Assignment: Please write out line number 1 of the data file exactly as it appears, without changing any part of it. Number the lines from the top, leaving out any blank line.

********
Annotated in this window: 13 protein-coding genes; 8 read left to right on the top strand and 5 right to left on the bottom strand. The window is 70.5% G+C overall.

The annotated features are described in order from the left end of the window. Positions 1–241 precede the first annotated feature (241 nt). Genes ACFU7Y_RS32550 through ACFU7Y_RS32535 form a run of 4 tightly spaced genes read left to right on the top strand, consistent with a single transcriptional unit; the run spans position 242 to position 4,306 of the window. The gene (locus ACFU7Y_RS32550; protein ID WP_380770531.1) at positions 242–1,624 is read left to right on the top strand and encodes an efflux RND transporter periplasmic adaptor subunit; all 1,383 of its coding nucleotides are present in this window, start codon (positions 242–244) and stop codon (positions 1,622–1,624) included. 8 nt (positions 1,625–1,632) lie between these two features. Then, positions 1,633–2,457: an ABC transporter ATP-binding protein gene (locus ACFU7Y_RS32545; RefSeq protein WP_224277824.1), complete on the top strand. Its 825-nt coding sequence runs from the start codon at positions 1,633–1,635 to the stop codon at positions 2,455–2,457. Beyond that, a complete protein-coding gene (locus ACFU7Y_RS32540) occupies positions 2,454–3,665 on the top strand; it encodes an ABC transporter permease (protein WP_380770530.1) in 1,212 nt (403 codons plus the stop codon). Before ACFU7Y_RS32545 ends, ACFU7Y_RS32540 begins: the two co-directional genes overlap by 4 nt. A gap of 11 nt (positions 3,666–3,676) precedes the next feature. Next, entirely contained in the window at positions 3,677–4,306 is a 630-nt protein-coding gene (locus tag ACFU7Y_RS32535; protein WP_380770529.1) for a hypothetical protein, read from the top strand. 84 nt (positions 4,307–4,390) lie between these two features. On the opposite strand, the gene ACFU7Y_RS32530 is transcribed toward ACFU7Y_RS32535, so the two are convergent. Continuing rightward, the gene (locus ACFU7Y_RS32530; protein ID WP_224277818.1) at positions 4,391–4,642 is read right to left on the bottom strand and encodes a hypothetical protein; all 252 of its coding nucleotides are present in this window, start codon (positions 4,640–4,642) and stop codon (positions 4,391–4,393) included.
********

Annotated in this window: 13 protein-coding genes; 8 read left to right on the top strand and 5 right to left on the bottom strand. The window is 70.5% G+C overall.